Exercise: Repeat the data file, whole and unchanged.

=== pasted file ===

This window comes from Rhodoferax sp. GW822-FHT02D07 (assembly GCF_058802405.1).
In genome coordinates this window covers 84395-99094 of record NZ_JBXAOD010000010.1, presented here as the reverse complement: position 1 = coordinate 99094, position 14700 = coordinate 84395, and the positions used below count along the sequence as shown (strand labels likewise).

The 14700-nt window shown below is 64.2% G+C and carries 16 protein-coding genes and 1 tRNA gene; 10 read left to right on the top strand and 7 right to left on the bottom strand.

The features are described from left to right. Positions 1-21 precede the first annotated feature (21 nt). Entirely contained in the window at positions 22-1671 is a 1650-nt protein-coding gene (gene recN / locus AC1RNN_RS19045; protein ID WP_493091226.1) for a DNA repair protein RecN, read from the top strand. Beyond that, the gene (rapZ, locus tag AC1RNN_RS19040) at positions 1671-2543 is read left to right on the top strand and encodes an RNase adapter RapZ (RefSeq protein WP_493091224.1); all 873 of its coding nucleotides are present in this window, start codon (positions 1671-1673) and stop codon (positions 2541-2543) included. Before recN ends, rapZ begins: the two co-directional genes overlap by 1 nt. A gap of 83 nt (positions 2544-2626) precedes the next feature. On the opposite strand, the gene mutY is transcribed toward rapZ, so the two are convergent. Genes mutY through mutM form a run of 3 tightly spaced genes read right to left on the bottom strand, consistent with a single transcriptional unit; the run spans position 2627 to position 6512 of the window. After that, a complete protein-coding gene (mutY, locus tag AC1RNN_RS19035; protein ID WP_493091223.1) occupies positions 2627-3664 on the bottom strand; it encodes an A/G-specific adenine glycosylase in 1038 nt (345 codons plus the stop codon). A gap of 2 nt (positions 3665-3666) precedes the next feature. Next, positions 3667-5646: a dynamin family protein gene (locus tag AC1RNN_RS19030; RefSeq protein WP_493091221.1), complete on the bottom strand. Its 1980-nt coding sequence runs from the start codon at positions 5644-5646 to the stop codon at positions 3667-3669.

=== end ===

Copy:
This window comes from Rhodoferax sp. GW822-FHT02D07 (assembly GCF_058802405.1).
In genome coordinates this window covers 84395-99094 of record NZ_JBXAOD010000010.1, presented here as the reverse complement: position 1 = coordinate 99094, position 14700 = coordinate 84395, and the positions used below count along the sequence as shown (strand labels likewise).

The 14700-nt window shown below is 64.2% G+C and carries 16 protein-coding genes and 1 tRNA gene; 10 read left to right on the top strand and 7 right to left on the bottom strand.

The features are described from left to right. Positions 1-21 precede the first annotated feature (21 nt). Entirely contained in the window at positions 22-1671 is a 1650-nt protein-coding gene (gene recN / locus AC1RNN_RS19045; protein ID WP_493091226.1) for a DNA repair protein RecN, read from the top strand. Beyond that, the gene (rapZ, locus tag AC1RNN_RS19040) at positions 1671-2543 is read left to right on the top strand and encodes an RNase adapter RapZ (RefSeq protein WP_493091224.1); all 873 of its coding nucleotides are present in this window, start codon (positions 1671-1673) and stop codon (positions 2541-2543) included. Before recN ends, rapZ begins: the two co-directional genes overlap by 1 nt. A gap of 83 nt (positions 2544-2626) precedes the next feature. On the opposite strand, the gene mutY is transcribed toward rapZ, so the two are convergent. Genes mutY through mutM form a run of 3 tightly spaced genes read right to left on the bottom strand, consistent with a single transcriptional unit; the run spans position 2627 to position 6512 of the window. After that, a complete protein-coding gene (mutY, locus tag AC1RNN_RS19035; protein ID WP_493091223.1) occupies positions 2627-3664 on the bottom strand; it encodes an A/G-specific adenine glycosylase in 1038 nt (345 codons plus the stop codon). A gap of 2 nt (positions 3665-3666) precedes the next feature. Next, positions 3667-5646: a dynamin family protein gene (locus tag AC1RNN_RS19030; RefSeq protein WP_493091221.1), complete on the bottom strand. Its 1980-nt coding sequence runs from the start codon at positions 5644-5646 to the stop codon at positions 3667-3669.